Whiteoaks Lorne Park Area – 425 million Years Ago to Present

The Whiteoaks Lorne Park area has been on the equator, under ice, submerged in lake water, located near a resort destination and inspired a bestselling series of novels ! Read on to find out more.

425 million years ago, North America was part of one huge land mass and Rattray Marsh, just south of Whiteoaks Lorne Park, was at the equator. (1)

  • 12,000 years ago, glaciers two kilometres high scraped across Whiteoaks Lorne Park. (2)
  •  As glaciers receded, the lake (then known as Lake Iroquois) flooded its banks with Whiteoaks Lorne Park underwater as the shoreline lapped up to what is now Mavis Road and Dundas Street. (3)
  •  Over the next 500 years, the lake slowly receded to form the current shoreline allowing WhiteOaks Lorne Park landscape to develop.
  •  10,000 years ago, aboriginal North Americans lived and hunted in the area, and it remained this way for over 9,000 years. (4)
  •  The first Europeans in the Whiteoaks Lorne Park area may have occurred in the early 1600’s. (5)
  •  August 2, 1805, Treaty 13-A, known locally at the First Purchase, turning over some 70,784 acres of land, excluding 1-mile on each side of the Credit River to a depth of six miles, marked today by Eglinton Avenue; Treaty 19, known locally as the Second Purchase, was signed on October 28th, 1818, turning over some 648,000 acres, all land north of the 6-mile line (Eglinton Avenue); and Treaties 22 & 23, known as the Credit Treaties, signed on February 20th, 1820, turning over land within the 1-mile reserve on each side of the Credit River as set aside in Treaty 13-A, with the exception of a 200 acre parcel of land and the establishment of a Crown-owned Credit Indian Reserve.Current day Indian Road marked the 1805 1-mile border. (6)
  • 1806. The land where Whiteoaks Lorne Park is today was surveyed as part of a Cadastral Survey of Toronto Township (or the Township of Toronto) under the direction of Major Samuel Wilmot (also referred to as the Old Survey and as Wilmot’s Survey). Land grants within this survey where made available in late 1806, with the first land being granted in the Whiteoaks Lorne Park area in 1807. (7)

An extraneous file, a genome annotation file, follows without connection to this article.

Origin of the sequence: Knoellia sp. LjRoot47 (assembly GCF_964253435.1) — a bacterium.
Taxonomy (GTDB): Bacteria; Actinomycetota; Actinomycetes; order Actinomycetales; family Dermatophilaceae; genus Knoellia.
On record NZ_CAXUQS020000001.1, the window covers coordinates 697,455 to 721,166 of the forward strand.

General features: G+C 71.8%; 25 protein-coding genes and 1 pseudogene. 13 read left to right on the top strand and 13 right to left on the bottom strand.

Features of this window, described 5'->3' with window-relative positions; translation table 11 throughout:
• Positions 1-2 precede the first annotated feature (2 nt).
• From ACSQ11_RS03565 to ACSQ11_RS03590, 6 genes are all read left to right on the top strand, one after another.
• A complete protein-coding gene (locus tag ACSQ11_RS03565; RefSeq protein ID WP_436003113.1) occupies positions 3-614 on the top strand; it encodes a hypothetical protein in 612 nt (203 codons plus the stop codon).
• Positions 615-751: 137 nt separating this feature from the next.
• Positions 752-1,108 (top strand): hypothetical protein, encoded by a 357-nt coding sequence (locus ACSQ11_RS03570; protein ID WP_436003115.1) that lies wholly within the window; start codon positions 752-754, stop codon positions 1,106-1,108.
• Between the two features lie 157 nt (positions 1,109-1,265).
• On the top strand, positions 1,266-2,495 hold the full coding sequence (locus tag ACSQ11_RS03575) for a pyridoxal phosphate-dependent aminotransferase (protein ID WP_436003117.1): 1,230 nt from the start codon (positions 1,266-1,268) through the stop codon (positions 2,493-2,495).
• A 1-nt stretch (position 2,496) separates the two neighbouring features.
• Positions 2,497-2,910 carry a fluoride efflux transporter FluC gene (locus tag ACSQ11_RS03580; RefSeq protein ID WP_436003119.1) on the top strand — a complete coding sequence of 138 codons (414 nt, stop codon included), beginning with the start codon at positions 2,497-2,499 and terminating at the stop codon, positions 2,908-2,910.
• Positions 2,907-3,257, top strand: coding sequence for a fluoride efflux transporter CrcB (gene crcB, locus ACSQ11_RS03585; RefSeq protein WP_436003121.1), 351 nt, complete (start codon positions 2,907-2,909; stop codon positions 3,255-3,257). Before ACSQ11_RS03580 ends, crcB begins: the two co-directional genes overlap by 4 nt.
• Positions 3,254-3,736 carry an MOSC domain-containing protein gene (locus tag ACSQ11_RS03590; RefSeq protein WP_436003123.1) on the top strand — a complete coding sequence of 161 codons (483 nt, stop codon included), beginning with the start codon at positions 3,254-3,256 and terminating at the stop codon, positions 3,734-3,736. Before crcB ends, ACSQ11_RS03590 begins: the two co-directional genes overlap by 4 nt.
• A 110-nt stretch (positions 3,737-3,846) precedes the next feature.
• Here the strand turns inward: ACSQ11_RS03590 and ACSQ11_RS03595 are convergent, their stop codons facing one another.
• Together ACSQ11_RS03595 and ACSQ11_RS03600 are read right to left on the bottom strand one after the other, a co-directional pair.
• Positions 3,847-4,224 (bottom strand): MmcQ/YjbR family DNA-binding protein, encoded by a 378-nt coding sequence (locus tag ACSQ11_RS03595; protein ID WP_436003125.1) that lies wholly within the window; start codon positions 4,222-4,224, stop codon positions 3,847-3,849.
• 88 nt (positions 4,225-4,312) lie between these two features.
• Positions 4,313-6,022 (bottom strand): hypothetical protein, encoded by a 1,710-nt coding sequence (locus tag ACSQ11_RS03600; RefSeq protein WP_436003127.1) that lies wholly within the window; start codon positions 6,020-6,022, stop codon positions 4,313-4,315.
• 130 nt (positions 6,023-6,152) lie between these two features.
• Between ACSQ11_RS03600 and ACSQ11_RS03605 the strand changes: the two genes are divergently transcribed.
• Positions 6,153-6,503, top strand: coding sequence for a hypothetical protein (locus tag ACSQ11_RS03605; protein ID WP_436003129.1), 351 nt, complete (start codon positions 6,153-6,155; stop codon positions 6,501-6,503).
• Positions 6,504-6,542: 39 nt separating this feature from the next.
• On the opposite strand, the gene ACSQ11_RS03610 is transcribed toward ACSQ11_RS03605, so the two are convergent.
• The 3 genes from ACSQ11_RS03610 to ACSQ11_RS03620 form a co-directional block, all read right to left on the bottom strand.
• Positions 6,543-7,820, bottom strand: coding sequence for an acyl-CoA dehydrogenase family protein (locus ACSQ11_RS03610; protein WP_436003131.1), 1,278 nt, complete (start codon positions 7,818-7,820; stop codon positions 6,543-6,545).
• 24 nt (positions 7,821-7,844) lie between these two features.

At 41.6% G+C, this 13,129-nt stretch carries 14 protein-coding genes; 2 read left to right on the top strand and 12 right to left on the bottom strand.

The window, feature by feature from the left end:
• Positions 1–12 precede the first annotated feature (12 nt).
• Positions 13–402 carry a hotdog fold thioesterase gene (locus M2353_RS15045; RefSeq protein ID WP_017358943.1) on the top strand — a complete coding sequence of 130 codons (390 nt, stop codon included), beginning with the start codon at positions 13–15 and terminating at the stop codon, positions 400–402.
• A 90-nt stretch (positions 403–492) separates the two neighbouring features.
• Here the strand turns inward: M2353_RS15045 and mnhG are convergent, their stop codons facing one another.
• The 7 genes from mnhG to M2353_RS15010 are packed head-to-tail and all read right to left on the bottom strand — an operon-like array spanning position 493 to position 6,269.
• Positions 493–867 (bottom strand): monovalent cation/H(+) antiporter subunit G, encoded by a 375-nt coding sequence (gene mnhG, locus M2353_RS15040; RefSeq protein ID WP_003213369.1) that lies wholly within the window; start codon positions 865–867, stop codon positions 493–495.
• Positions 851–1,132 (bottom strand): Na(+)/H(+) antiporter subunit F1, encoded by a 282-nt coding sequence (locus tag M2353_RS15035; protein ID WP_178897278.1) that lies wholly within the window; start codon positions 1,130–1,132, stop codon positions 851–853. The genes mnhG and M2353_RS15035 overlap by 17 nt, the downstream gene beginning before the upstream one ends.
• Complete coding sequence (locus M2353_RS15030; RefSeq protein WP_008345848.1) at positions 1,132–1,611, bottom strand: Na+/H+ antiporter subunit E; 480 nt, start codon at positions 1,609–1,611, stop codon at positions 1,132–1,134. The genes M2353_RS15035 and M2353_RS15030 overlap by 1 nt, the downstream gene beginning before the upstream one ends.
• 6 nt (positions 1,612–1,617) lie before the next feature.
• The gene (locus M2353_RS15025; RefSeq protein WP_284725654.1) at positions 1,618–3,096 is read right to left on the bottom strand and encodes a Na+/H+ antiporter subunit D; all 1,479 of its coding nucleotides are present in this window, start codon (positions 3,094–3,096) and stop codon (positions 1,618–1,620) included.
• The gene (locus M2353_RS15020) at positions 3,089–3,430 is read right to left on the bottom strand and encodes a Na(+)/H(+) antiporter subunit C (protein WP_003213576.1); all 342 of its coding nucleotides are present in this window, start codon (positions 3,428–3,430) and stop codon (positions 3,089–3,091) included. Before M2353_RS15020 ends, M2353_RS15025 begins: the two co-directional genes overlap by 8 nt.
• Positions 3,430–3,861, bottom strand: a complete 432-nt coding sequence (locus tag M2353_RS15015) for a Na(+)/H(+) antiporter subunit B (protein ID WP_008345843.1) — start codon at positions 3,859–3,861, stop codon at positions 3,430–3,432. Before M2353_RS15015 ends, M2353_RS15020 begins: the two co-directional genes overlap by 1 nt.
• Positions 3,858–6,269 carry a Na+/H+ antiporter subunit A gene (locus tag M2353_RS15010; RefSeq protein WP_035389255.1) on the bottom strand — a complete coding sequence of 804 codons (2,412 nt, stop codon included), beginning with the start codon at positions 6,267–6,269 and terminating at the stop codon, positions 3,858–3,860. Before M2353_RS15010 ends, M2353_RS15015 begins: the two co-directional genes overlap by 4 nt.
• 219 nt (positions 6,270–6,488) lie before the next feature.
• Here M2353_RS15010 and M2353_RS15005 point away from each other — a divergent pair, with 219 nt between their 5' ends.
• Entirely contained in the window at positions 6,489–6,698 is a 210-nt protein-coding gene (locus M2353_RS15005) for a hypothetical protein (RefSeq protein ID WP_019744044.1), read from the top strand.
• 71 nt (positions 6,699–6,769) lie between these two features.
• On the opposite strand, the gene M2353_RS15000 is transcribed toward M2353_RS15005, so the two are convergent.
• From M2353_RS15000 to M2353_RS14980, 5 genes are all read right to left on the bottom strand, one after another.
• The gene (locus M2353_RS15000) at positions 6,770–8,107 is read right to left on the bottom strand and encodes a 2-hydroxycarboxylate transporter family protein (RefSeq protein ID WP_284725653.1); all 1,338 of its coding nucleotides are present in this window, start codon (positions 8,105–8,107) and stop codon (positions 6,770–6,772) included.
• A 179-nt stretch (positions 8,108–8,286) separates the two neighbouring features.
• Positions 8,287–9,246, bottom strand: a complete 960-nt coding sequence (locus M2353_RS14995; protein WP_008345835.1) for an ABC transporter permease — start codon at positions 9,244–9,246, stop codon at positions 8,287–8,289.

•  In 1820, a reserve was created located where Mississaugua* Golf and Country is today, but over time, the majority re-located to the New Credit First Nation Reserve near Hagersville where Mississaugas continue to reside today. (8)
  •  In 1879, Lorne Park 30 hectare resort area (now known as Lorne Park Estates) was established south of the Lakeshore. The Resort took the name Lorne Park before the village did, even though settlement north of Lakeshore Road was much earlier, however no centralized village developed until later. Early settlers would have relied on services, schools, churches, and mail in the nearby villages of Clarkson, Sheridan, Port Credit and/or Erindale. (9)
  •  The farming village north of Lakeshore (and the resort) were named after the Marquis de Lorne, Governor General of Canada from 1878-1883. (10)
  •  The village received its name when the first Post Office opened in 1892. (11)
  •  The village of Lorne Park and Whiteoaks were made up of six lots. See map below. (12)
  •  Lorne Park was never incorporated nor were exact boundaries established . (12)
  •  Whiteoaks takes its name inspiration from the works of Mazo de la Roche (author of Jalna series or also known as the Whiteoak Chronicles), as do many other street names. Like Lorne Park, the exact boundaries are unclear . (12)
  •  In, Whiteoaks, Lorne Park and throughout Mississauga, we are constantly building new heritage, as heritage does not just mean old buildings. Nor does it just mean individual buildings as Old Port Credit and Meadowvale Village are recognized as heritage districts. It also means recognizing important cultural landscapes like Lorne Park Estates or our friends just to the south at Rattray Marsh, and as we all now know, the former equator.
  •  Walk, run or ride your own heritage trail. In addition to the web sites noted above, you can also visit the new City of Mississauga web site that brings all culture and heritage properties, 2 districts and cultural landscapes into one place at: http://www.cultureonthemap.ca/mapcms/com/index.html

Thanks to Heritage Mississauga historian Matthew Wilkinson and local historian Richard Collins for their contribution to the above.

Book References (available at your library or can be purchased at Heritage Mississauga http://www.heritagemississauga.com/page/Gift-Shop)

(1) page 39, The First 10,000 Years

(2) page 3, In the Footsteps of the Mississaugas

(3) page 3, In the Footsteps of the Mississaugas

(4) page 59, The First 10,000 Years (my summary)

(5) page 27, In the Footsteps of the Mississaugas (my summary)

(6) page 50, In the Footsteps of the Mississaugas with further content from Matthew Wilkson

(7) per Matthew Wilkson

(8) page 59, In the Footsteps of the Mississaugas

(9) page 175, The Lost Village of Mississauga with further content from Matthew


(10) page 176, The Lost Village of Mississauga

(11) page 176, The Lost Village of Mississauga

(12) as provided by Matthew Wilkinson and Richard Collins

*this is the correct spelling of the golf course

Other source material can be found at www.mississauga.ca/hertitagepartners and encourage readership of “Lorne Park: Dreams of Long Ago”, by Verna Mae Weeks.

Find what concession and lot number your house now resides on!

The map below represents outlines the original concession lines and lot numbers of Whiteoaks, Lorne Park, and surrounding area.(12)